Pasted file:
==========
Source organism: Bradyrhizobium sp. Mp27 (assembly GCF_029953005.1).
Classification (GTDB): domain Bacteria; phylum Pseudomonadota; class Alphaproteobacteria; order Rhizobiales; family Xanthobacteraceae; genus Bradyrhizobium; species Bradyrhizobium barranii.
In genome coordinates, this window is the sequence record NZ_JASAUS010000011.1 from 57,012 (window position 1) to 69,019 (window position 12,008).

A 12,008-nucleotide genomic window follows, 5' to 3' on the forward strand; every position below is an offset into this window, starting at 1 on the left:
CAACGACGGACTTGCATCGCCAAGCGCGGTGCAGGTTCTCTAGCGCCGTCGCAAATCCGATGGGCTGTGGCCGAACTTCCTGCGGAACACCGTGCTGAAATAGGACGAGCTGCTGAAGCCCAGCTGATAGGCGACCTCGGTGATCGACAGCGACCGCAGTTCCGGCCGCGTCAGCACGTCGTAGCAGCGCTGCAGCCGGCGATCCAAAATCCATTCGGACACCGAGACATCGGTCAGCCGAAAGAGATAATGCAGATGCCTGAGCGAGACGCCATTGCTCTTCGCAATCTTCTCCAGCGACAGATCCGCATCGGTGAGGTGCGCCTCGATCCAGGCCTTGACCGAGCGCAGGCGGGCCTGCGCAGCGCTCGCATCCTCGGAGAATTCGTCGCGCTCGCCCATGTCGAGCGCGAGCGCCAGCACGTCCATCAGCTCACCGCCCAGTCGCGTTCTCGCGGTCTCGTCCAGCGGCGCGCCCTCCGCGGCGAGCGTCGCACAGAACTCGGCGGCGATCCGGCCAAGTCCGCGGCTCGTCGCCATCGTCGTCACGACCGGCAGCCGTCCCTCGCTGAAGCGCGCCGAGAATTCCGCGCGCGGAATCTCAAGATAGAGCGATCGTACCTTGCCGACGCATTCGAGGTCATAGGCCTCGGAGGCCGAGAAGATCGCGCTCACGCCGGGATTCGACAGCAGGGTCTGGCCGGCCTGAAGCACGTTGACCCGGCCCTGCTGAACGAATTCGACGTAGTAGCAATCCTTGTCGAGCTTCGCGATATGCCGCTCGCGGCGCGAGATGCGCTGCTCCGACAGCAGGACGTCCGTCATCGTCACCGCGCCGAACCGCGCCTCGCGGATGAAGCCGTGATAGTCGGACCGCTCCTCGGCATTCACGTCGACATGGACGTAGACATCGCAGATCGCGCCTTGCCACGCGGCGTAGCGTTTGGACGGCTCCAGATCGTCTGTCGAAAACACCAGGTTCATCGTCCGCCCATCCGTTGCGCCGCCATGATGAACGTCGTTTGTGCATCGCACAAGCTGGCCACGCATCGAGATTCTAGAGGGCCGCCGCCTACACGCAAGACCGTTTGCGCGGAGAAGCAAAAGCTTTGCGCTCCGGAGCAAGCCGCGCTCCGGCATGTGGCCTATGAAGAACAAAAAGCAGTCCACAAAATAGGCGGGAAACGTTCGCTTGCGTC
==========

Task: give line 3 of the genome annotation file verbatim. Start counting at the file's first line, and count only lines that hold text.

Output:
In genome coordinates, this window is the sequence record NZ_JASAUS010000011.1 from 57,012 (window position 1) to 69,019 (window position 12,008).